White Teacher, Black Power

White Teacher, Black Power 1

Barton Silverman, Getty Images

In May 1970, crowds marched in New Haven, Conn., to show their support for members of the Black Panther Party who had been prosecuted on charges related to the death of an alleged FBI informant.

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Barton Silverman, Getty Images

In May 1970, crowds marched in New Haven, Conn., to show their support for members of the Black Panther Party who had been prosecuted on charges related to the death of an alleged FBI informant.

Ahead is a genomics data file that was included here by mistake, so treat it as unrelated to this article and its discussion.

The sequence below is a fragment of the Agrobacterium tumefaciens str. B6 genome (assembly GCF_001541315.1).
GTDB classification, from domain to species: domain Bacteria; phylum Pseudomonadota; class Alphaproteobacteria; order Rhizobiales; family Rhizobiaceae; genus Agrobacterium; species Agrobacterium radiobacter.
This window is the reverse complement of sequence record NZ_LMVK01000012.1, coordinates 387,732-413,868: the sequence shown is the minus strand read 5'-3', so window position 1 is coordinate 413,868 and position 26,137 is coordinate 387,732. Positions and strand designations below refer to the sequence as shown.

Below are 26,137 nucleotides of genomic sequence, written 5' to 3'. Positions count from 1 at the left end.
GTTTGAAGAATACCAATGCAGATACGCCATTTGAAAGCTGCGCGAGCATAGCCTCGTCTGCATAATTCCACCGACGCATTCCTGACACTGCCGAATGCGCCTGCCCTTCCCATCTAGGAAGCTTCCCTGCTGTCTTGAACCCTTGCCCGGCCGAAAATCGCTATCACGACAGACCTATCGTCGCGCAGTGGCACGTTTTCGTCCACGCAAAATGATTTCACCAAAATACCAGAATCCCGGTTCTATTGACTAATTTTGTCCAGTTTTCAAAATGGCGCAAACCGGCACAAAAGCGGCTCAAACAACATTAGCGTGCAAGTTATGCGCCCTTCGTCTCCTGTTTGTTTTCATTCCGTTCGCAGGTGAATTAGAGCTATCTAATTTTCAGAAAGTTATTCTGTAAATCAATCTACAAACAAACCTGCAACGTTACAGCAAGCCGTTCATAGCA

Martin Lu­ther King Jr. Day has got­ten me think­ing a­bout what teach­ing Af­ri­can-Amer­i­can his­tory was like 40 years ago. King, recently vibrantly alive, was just becoming a fig­ure to be me­mo­ri­al­ized in death. Cou­pled with vig­or­ous pro­tests over a war abroad, events at home over the past dec­ade had tum­bled down so quick­ly—Rosa Parks, Brown v. Board of Education, Freedom